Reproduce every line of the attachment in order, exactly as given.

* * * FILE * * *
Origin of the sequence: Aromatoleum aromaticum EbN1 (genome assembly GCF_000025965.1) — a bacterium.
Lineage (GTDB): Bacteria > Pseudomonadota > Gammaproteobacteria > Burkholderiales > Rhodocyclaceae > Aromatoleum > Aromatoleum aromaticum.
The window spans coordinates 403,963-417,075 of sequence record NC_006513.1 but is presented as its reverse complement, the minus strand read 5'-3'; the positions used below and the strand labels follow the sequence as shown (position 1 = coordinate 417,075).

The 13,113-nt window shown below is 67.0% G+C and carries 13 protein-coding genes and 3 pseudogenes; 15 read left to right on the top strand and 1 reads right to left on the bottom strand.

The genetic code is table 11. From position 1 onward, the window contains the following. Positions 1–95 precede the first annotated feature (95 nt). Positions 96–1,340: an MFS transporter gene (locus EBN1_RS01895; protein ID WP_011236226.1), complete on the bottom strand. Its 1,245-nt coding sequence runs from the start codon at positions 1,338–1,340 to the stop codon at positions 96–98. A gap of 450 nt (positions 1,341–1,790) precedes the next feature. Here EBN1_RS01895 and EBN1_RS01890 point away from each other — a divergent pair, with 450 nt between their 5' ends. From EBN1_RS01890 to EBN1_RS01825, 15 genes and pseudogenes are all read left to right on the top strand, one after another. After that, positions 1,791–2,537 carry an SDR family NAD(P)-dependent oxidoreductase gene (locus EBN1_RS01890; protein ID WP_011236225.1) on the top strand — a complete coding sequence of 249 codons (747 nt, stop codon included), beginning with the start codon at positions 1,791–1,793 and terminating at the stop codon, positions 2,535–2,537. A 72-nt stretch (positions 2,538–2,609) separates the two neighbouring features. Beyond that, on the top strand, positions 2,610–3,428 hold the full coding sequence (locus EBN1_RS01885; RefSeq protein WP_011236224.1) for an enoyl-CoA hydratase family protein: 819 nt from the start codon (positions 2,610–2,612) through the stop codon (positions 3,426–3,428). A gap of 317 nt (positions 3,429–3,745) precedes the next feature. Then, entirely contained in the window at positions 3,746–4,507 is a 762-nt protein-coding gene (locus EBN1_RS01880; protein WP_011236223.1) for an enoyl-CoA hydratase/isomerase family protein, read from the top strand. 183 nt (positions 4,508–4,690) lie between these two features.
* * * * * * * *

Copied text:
Origin of the sequence: Aromatoleum aromaticum EbN1 (genome assembly GCF_000025965.1) — a bacterium.
Lineage (GTDB): Bacteria > Pseudomonadota > Gammaproteobacteria > Burkholderiales > Rhodocyclaceae > Aromatoleum > Aromatoleum aromaticum.
The window spans coordinates 403,963-417,075 of sequence record NC_006513.1 but is presented as its reverse complement, the minus strand read 5'-3'; the positions used below and the strand labels follow the sequence as shown (position 1 = coordinate 417,075).

The 13,113-nt window shown below is 67.0% G+C and carries 13 protein-coding genes and 3 pseudogenes; 15 read left to right on the top strand and 1 reads right to left on the bottom strand.

The genetic code is table 11. From position 1 onward, the window contains the following. Positions 1–95 precede the first annotated feature (95 nt). Positions 96–1,340: an MFS transporter gene (locus EBN1_RS01895; protein ID WP_011236226.1), complete on the bottom strand. Its 1,245-nt coding sequence runs from the start codon at positions 1,338–1,340 to the stop codon at positions 96–98. A gap of 450 nt (positions 1,341–1,790) precedes the next feature. Here EBN1_RS01895 and EBN1_RS01890 point away from each other — a divergent pair, with 450 nt between their 5' ends. From EBN1_RS01890 to EBN1_RS01825, 15 genes and pseudogenes are all read left to right on the top strand, one after another. After that, positions 1,791–2,537 carry an SDR family NAD(P)-dependent oxidoreductase gene (locus EBN1_RS01890; protein ID WP_011236225.1) on the top strand — a complete coding sequence of 249 codons (747 nt, stop codon included), beginning with the start codon at positions 1,791–1,793 and terminating at the stop codon, positions 2,535–2,537. A 72-nt stretch (positions 2,538–2,609) separates the two neighbouring features. Beyond that, on the top strand, positions 2,610–3,428 hold the full coding sequence (locus EBN1_RS01885; RefSeq protein WP_011236224.1) for an enoyl-CoA hydratase family protein: 819 nt from the start codon (positions 2,610–2,612) through the stop codon (positions 3,426–3,428). A gap of 317 nt (positions 3,429–3,745) precedes the next feature. Then, entirely contained in the window at positions 3,746–4,507 is a 762-nt protein-coding gene (locus EBN1_RS01880; protein WP_011236223.1) for an enoyl-CoA hydratase/isomerase family protein, read from the top strand. 183 nt (positions 4,508–4,690) lie between these two features.